Friday, March 14, 2014


In 1927, Henry Ford was one of the richest men on Earth.  His factories pumped out automobiles and his revolutionary production methods were changing the industrial world.

But his empire had a problem, an Achilles' heel, and he knew it.

Ford's cars were built of American steel and American wood.  But the tires of his cars were rubber and the cartels which sold the essential material upon which his automobiles literally rested were Dutch and British.  His company was at their mercy and these foreign monopolists were not in any mood to be generous.

But, true to form, Henry Ford decided he had the ultimate solution.  He would build his own 25,000 acre city in the Brazilian rainforest and grow all the rubber trees he needed to keep the entire United States literally rolling along.

Of course, he named his new real estate venture after himself.  He called the world's newest city Fordlandia.

By 1929, Ford bought a piece of Brazil the size of the state of Connecticut four hundred miles from the Atlantic Ocean deep in the Amazon jungle.  And he started to plant rubber trees.

But this was not going to be any ordinary rubber plantation.  Henry Ford believed in his Midwestern vision of America and he would transplant it to his city, no matter how far Fordlandia was from the suburbs of Detroit.

Fordlandia was as American as the proverbial apple pie.  Cape Cod homes, ice cream parlors, band shells for concerts in the summer, baseball diamonds, a golf course, all connected by roads and Ford motor cars, the ultimate suburban dream.  Ford built modern hospitals with the latest medical technologies and cafeterias serving hamburgers and the best all-American fare.  Workers would be well paid but also punch time cards, wear ID badges, and, true to Ford's American idealistic and puritanical vision, never gamble or drink alcohol, even when off the clock and on their own time.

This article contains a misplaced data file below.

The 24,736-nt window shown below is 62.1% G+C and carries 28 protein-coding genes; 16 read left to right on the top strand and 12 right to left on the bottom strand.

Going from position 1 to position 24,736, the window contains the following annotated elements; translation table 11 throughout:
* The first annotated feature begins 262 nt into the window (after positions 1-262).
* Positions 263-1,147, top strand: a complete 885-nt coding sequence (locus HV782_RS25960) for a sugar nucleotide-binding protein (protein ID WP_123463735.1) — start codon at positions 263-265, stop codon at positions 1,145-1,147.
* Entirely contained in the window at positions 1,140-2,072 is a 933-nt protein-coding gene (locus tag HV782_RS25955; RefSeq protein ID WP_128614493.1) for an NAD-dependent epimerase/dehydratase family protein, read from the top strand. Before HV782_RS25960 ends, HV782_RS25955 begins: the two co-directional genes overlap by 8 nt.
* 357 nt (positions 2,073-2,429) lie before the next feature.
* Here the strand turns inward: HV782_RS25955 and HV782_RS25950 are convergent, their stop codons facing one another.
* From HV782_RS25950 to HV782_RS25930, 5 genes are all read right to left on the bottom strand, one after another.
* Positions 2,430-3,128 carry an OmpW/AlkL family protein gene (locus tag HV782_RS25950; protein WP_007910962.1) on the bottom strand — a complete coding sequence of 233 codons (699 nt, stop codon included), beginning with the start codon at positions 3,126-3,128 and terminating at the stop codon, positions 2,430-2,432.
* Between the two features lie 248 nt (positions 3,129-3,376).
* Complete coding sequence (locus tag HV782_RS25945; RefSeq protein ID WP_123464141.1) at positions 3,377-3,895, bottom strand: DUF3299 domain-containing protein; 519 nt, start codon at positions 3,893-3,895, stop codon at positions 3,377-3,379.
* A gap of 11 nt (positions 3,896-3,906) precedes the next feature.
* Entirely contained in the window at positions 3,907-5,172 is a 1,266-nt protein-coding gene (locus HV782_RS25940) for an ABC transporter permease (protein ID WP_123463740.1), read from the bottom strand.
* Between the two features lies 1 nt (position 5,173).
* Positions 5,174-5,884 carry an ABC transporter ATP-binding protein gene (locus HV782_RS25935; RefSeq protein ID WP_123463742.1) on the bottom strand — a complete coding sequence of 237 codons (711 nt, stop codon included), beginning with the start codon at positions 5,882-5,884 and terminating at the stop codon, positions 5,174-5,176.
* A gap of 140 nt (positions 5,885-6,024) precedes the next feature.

No one asked the 4,000 Brazilian local natives and the roughneck imported laborers who built the city and worked the rubber plantation if any of these prudish American rules worked for them.

They didn't.

Fordlandia was a dismal failure from the start, with one error piled on top of another like cordwood.  Ford never hired anyone who knew anything about actually growing rubber trees.  Most of the trees planted quickly died. The local workers were accustomed to sleeping during the brutal noon summer heat and thrived on parties where sobriety was not part of the mix.  There were riots, sabotage, and nothing but frustration.  The rains turned Ford's roads into quagmires.  Very little rubber was ever produced.  Henry Ford never bothered to visit the city named after him.

By 1945, synthetic rubber made the entire purpose of Fordlandia obsolete.  Henry Ford's grandson sold the entire property back to Brazil at a loss of more than $200 million---on just the land alone.  The whole history of Fordlandia was forgotten, until recently one great author decided to write a book.

FORDLANDIA:  THE RISE AND FALL OF HENRY FORD'S FORGOTTEN JUNGLE CITY by author Greg Grandin is one of the most fascinating real estate development books I have ever read.  On top of that accomplishment, his work gives you a glimpse into the brilliant but also twisted mind of Henry Ford like no previous biography ever has.

How could a legendary entrepreneur like Henry Ford with so many grand ideas come up with this one so horribly wrong and insane from the start?  Real estate wonks will love the discussions about the building and (mis)management of Fordlandia.  This stunning book reads like fiction because, quite frankly, you can't make up stories so bizarre like these in a novel.  I devoured this book page after page, simply mesmerized.

This book also takes you to the ruins of Fordlandia which still exist.  Locals still live in Henry Ford's Cape Cod homes and drive along his crumbling suburban streets.  The legacy of his rubber dream is now fodder for adventurists who cruise the rivers of the Amazon jungle in search of rusting dreams.

I can't praise Greg Grandin's book enough for telling the story of this forgotten chapter of American capitalism, likely one of the worst and most doomed real estate developments ever to take place in human history.

A must read book.  Don't miss this one.  Here is an interview with author Greg Grandin and the legacy of Fordlandia.  Watch both parts of the interview.  The second part has documentary footage from 1944 of what Fordlandia really looked like in its day, at least what the Ford Motor Company wanted the world to believe it was.  Absolutely fascinating vintage footage.